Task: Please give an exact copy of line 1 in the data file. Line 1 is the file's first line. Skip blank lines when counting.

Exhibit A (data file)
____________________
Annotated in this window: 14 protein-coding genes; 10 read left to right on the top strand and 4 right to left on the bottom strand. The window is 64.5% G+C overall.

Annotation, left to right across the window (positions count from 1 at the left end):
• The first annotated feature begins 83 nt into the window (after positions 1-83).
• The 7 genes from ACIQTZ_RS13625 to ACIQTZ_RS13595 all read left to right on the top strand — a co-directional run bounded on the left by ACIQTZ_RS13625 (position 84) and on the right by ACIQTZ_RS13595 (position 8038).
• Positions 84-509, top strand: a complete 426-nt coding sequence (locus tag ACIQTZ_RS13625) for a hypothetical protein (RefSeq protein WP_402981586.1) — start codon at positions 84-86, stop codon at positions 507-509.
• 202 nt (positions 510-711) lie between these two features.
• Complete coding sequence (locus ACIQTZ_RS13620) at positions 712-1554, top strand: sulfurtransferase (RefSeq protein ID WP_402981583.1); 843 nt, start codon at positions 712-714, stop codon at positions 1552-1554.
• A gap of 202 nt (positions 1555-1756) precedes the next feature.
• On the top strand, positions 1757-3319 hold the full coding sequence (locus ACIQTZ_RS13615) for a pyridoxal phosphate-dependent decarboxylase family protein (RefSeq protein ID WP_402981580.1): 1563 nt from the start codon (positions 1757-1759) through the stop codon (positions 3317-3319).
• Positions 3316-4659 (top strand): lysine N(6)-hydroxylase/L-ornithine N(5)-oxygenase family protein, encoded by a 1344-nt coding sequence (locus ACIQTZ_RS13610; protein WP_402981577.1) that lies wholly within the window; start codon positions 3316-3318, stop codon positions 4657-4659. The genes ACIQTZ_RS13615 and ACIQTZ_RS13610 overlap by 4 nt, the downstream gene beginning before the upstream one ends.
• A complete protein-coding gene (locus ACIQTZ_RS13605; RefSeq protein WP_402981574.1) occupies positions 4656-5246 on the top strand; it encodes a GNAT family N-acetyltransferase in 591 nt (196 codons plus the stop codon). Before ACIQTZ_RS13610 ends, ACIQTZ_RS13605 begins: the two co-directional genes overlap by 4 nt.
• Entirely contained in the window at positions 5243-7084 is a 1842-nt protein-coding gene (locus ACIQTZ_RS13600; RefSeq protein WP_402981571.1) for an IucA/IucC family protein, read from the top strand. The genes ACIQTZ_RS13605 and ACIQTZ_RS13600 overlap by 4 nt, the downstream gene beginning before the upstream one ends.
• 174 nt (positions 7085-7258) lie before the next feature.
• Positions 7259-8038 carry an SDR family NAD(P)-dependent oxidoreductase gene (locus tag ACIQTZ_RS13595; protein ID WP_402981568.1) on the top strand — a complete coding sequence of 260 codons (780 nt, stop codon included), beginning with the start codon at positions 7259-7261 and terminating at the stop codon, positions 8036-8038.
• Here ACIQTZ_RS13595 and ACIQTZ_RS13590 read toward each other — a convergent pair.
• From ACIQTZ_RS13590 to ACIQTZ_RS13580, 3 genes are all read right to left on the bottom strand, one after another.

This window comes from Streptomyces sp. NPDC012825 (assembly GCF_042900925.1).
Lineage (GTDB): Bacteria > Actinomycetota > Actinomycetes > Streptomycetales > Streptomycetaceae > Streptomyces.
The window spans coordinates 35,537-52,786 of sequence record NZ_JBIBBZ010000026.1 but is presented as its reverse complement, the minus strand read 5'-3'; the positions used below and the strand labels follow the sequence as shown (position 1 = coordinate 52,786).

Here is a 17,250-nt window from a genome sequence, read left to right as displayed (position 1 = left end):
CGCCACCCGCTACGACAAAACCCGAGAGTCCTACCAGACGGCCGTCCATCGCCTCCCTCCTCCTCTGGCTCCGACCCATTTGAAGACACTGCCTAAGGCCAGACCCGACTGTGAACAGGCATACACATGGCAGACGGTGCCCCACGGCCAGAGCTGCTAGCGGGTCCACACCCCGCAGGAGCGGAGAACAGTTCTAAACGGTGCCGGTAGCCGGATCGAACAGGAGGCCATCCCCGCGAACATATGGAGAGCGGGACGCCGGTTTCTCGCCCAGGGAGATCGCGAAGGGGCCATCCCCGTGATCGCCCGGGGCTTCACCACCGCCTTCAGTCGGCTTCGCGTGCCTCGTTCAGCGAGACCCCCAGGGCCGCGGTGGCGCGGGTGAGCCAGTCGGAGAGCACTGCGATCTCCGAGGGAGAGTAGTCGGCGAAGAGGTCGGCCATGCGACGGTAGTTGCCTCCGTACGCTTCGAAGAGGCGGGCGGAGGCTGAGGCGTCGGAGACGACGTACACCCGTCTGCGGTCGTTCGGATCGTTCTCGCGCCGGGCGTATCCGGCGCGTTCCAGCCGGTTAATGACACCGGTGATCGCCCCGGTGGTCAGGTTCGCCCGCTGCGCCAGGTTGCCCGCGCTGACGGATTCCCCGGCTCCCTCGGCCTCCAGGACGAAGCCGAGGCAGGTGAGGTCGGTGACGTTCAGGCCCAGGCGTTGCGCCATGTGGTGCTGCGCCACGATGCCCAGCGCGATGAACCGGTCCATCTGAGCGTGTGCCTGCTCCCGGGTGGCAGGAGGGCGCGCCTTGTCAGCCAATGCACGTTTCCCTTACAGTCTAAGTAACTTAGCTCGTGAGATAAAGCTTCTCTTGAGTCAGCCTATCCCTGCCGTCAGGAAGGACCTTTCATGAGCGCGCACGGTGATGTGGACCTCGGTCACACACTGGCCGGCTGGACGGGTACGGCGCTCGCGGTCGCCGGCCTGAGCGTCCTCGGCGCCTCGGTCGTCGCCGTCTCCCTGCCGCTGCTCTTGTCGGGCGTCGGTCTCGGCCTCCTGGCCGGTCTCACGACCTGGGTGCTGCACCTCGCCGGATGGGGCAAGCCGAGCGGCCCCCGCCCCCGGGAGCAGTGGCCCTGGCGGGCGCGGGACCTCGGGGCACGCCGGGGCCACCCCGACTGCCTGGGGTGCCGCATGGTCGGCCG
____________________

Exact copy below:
Annotated in this window: 14 protein-coding genes; 10 read left to right on the top strand and 4 right to left on the bottom strand. The window is 64.5% G+C overall.